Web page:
WASHINGTON, Aug. 1 – Sen. Bernie Sanders (I-Vt.) today congratulated thousands of fast-food workers who have staged one-day strikes to demand higher wages.
“I rise today to congratulate hundreds and hundreds of young people throughout the country who are standing up for justice, who are putting a spotlight on one of the major economic crises facing this country,” Sanders said in a Senate floor speech. None of the 200,000 fast-food restaurants across the country are unionized.
On Wednesday alone workers in St. Louis, Kansas City and Detroit picketed McDonald’s, Taco Bell, Popeye’s and Long John Silver’s restaurants as part of a campaign to double their hourly wages to $15 an hour. There also have been demonstrations in New York, N.Y., Chicago and Washington, D.C.
“What they are saying is workers cannot make it on $7.25 an hour, $7.50 an hour. Often they are unable to get 40 hours of work and in most cases they get no or very limited benefits,” Sanders added. “What they are saying is we need to raise the minimum wage in this country.”
Sanders is a cosponsor of legislation to raise the minimum wage to $10.10 an hour from the $7.25 figure in place since 2009. He disputed the “bogus argument” that raising the minimum wage results in fewer jobs. Vermont, Sanders said, has the third-highest minimum wage in the country at $8.60 an hour and only 4.4 percent unemployment, the fourth lowest jobless rate in the United States.
During a trip earlier this summer to Detroit, Sanders met with young people struggling to find work. “One young man I talked to is working at three separate locations to cobble together what in fact is less than a livable income,” Sanders said. “We have got to stand with them. We have got to raise the minimum wage in this country,” Sanders said.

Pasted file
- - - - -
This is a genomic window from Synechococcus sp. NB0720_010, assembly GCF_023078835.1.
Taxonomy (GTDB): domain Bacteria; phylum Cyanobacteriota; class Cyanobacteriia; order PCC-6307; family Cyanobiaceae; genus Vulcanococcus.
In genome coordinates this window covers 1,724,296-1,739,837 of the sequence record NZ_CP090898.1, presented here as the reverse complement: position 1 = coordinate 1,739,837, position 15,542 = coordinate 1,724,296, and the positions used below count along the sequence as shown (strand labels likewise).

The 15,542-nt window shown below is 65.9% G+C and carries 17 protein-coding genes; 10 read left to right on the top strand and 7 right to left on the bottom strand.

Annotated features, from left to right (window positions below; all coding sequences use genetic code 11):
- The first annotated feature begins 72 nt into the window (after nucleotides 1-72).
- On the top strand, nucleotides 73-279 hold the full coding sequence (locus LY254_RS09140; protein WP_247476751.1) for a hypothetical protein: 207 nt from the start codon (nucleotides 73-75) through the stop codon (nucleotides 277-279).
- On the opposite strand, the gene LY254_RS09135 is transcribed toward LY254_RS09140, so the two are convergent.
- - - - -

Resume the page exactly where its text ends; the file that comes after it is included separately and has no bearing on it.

While fast-food chains pay what Sanders called “starvation wages,” he noted the exorbitant compensation for top executives at the same firms. The Burger King CEO, Bernardo Hees, just got a 61 percent pay raise boosting his total yearly compensation to $6.5 million. Last year, McDonald’s tripled the compensation of CEO Don Thompson to $13.8 million. David Novak, the boss at Yum Brands, the owners of Taco Bell, Pizza Hut and Kentucky Fried Chicken received more than $44 million in stock options last year alone.
“If the company has enough money to give this gentleman $44 million in stock options then maybe we can end starvation wages at Yum Foods,” Sanders said. “If Mr. Thompson can make $13.8 million as the head of McDonald's, surely the workers at McDonald's can make at least $10 an hour.”
While the economy is slowly recovering from a terrible recession, real unemployment in the United States last month was 14.3 percent when the Labor Department factors in workers forced into part-time jobs and those who gave up looking for work.
About two-thirds of the jobs lost during the Wall Street-caused recession were middle-class jobs that paid up to $21 an hour. While employers have begun to hire again, nearly two-thirds of all the new jobs created since 2009 are low-wage jobs that pay less than $13.80 an hour.
Today, Sanders added, middle-class families have seen their incomes go down by nearly $5,000 since 1999 after adjusting for inflation.